Tokenization protects sensitive data by substituting non-sensitive data. Tokenization creates an unrecognizable tokenized form of the data that maintains the format of the source data. For example, a credit card number (1234-5678-1234-5678) when tokenized (2754-7529-6654-1987) looks similar to the original number and can be used in many operations that call for data in that format without the risk of linking it to the cardholder’s personal information. The tokenized data can also be stored in the same size and format as the original data. So, storing the tokenized data requires no changes in database schema or process.
Data tokenization allows you to maintain control and compliance when moving to the cloud, big data, and outsourced environments.
If the type of data being stored does not have this kind of structure – for example text files, PDFs, MP3s, etc., tokenization is not an appropriate form of pseudonymization. Instead, file-system level encryption would be appropriate. It would change the original block of data into an encrypted version of the data.
Content Disarm and Reconstruction (CDR) analyzes the content of all remaining files and rebuilds them into fully-functional and threat-free replicas in real time. It compbines advanced detection and innovative prevention for Zero Trust Protection from known and unknown threats.
Encryption is a process that uses algorithms to encode data as ciphertext. This ciphertext can only be made meaningful again, if the person or application accessing the data has the data encryption keys necessary to decode the ciphertext. So, if the data is stolen or accidentally shared, it is protected because it is indecipherable, thanks to data encryption.
Controlling and maintaining data encryption keys is an essential part of any data encryption strategy, because, with the encryption keys, a cybercriminal can return encrypted data to its original unencrypted state. An encryption key management system includes generation, exchange, storage, use, destruction and replacement of encryption keys.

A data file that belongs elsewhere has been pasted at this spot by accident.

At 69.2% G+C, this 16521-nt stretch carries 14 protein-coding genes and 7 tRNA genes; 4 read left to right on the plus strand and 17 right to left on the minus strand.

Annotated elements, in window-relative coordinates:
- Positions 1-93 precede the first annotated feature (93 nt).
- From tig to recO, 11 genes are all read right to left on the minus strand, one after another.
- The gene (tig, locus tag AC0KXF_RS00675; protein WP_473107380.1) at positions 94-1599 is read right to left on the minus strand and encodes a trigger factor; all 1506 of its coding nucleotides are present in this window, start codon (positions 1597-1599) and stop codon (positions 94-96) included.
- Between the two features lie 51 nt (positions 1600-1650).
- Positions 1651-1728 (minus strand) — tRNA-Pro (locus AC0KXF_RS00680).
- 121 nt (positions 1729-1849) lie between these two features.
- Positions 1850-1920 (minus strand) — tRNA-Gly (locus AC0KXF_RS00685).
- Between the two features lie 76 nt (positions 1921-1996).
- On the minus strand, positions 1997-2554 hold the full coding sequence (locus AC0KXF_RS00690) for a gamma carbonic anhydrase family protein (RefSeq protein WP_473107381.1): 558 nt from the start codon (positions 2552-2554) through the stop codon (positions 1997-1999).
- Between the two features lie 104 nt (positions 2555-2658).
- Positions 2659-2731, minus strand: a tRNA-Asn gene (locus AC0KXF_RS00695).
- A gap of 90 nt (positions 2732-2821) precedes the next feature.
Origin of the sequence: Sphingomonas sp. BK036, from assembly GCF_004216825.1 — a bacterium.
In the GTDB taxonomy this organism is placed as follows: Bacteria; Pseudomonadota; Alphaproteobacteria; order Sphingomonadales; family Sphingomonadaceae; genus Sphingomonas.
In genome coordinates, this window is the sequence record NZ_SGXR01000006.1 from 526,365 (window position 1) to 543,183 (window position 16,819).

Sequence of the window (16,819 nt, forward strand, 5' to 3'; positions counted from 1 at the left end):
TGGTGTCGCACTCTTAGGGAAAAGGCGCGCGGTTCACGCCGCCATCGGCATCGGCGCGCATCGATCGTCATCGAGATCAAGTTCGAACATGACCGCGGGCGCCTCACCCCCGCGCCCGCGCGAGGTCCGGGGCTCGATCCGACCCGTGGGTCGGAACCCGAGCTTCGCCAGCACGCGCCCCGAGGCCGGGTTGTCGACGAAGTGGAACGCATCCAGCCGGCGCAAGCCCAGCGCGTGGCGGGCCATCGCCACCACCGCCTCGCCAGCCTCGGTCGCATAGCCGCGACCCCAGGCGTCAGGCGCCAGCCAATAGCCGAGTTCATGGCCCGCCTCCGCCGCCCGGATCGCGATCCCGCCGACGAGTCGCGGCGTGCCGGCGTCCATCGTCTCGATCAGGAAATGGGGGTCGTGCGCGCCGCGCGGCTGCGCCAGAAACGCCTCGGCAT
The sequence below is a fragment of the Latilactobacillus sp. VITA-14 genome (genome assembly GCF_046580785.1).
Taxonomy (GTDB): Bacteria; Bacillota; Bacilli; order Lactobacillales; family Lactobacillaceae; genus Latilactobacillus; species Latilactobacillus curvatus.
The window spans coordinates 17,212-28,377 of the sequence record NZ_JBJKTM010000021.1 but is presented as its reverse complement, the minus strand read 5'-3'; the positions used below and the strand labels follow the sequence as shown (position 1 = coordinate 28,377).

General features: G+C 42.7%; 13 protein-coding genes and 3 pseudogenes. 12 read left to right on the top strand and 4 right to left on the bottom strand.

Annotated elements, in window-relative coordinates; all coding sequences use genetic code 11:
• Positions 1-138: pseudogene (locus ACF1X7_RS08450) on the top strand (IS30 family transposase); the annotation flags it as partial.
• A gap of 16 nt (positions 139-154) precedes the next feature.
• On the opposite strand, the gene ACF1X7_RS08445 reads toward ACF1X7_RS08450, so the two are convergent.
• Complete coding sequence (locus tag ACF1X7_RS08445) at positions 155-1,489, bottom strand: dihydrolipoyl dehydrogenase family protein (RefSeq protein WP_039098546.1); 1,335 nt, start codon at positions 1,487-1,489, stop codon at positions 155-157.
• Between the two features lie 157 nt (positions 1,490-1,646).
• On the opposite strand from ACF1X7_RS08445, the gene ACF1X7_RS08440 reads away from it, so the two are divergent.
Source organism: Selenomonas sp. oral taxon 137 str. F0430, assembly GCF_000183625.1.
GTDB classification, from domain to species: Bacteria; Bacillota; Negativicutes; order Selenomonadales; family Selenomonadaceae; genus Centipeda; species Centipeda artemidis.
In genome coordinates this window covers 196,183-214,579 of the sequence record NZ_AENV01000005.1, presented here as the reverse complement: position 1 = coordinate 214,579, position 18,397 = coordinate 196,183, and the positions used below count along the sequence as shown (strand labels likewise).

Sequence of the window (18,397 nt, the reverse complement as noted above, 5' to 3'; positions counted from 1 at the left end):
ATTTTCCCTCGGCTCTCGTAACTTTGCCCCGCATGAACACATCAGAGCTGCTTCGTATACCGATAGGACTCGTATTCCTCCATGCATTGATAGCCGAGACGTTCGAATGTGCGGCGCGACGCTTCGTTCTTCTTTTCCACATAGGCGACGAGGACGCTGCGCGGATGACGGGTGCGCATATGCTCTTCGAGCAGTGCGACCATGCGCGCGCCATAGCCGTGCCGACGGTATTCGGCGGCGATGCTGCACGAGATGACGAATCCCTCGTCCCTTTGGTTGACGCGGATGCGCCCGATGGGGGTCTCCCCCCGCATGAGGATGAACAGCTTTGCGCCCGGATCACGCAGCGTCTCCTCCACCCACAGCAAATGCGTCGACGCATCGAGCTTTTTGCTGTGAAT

Best practice is to use a dedicated external key management system. There are four types:
1. An HSM or other hardware key management appliance, which provides the highest level of physical security
2. A key management virtual appliance
3. Key management software, which can run either on a dedicated server or within a virtual/cloud server
4. Key Management Software as a Service (SaaS)
Database Firewall (DBF) provides real-time database protection against internal and external threats by alerting or blocking attacks and abnormal access requests. It provides virtual patching for a number of database software vulnerabilities, reducing the window of exposure and impact of long patch cycles. DBF includes the auditing and analytics capabilities offered by DAM.
Data Discovery and Classification Solution helps your organization get complete visibility into your sensitive data with efficient data discovery, classification, and risk analysis across heterogeneous data stores – the cloud, big data, and traditional environments – in your enterprise.
Simple to deploy and use, it provides you with a single pane of glass that allows you to get a clear understanding of what sensitive data you have, where it’s located, and its risks of exposure. With rich visualizations and detailed reports, you can more easily uncover and close your gaps, make better decisions about third-party data sharing and cloud migration, and proactively respond to data privacy and security regulations including GDPR, CCPA, LGPD, PCI DSS and HIPAA.